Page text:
PROPORTIONALITY, ASSESSMENT AND PREMIUMS: THE NEED FOR CAREFUL CASE PLANNING: £72,320 REDUCED TO £24,604
In Rezek-Clarke -v- Moorfields Eye Hospital NHS Foundation Trust  EWHC B5 (Costs) Master Simons upheld a decision to assess costs, claimed at £72,320.85 to £24,604.40. The judgment emphasises the need for careful case planning, and consideration of proportionality, in low value cases (which is not to say these are not necessary in every type of case).
“In modern litigation, with the emphasis on proportionality, it is necessary for parties to make an assessment at the outset of the likely value of the claim and its importance and complexity, and then to plan in advance the necessary work, the appropriate level of person to carry out the work, the overall time which will be necessary and appropriate to spend on the various stages in bringing the action to trial, and the likely overall cost. While it is not unusual for costs to exceed the amount in issue, it is, in the context of modern litigation such as the present case, one reason for seeking to curb the amount of work done, and the cost by reference to the need for proportionality.“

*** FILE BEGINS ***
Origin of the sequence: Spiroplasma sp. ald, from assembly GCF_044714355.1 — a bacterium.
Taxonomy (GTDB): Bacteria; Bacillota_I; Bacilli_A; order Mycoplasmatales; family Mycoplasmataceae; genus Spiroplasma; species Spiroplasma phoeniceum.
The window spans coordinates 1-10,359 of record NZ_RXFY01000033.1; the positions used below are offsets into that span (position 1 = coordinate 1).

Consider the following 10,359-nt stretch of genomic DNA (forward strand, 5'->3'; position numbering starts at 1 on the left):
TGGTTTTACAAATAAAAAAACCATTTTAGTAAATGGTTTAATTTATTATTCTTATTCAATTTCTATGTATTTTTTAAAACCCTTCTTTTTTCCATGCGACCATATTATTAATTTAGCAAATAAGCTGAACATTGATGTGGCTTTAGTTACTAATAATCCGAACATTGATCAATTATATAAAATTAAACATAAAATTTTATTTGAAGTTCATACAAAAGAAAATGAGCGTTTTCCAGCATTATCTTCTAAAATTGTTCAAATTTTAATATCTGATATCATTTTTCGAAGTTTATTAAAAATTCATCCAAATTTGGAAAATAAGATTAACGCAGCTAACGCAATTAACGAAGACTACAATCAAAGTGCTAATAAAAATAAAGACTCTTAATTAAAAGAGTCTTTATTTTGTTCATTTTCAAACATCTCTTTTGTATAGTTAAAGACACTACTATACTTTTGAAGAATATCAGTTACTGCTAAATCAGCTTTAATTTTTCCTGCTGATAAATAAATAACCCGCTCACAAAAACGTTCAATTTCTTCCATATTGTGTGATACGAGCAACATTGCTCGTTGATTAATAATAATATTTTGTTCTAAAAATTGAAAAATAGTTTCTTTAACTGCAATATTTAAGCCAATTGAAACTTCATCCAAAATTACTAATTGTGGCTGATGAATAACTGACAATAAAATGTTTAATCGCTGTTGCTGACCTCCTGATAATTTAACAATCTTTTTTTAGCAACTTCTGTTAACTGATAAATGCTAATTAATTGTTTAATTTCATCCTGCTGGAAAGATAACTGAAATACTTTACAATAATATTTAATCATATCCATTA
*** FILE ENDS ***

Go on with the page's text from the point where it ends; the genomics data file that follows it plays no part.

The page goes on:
“Mr Mistri was unable to produce any evidence of any planning or any consideration of the costs to be incurred in conducting this low value claim. The manner in which the case was conducted did not vary throughout the duration of the claim.”
- A bill of costs of £72,320.85 in a clinical negligence case that settled at £3,750 was reduced to £26,604.40.
- The Master rejected the argument that the original bill of costs was proportional.
- The Master found that the question of proportionality covered the ATE premium and the original premium of £31,976 was disproportionate.
The claimant settled a clinical negligence case against the defendant for £3,250 plus costs. The claimant lodged a bill of costs totalling £72,320.85. Following service of points of dispute and replies the bill was provisionally assessed at £26,604.40. The claimant requested a oral hearing.
The claimant argued that the Master had erred in finding that the costs were disproportional. The Master rejected that argument.
In their Points of Dispute the Defendants state that the costs claimed are disproportionate and that no privately paying client would ever incur this level of expense for a claim worth £3,250. They say that the costs do not bear any relationship to the factors listed in CPR 44.3(5).
Mr Wilcock submitted that this was always going to be a low value claim and that the Claimant’s solicitors should at the outset have taken steps to deal with the claim in a proportionate manner. Mr Wilcock submitted that the sum allowed at the provisional assessment, £24,604.40 was a proportionate amount of costs bearing in mind that this was a claim for medical negligence and that the Claimant’s solicitors were under an obligation to investigate the claim.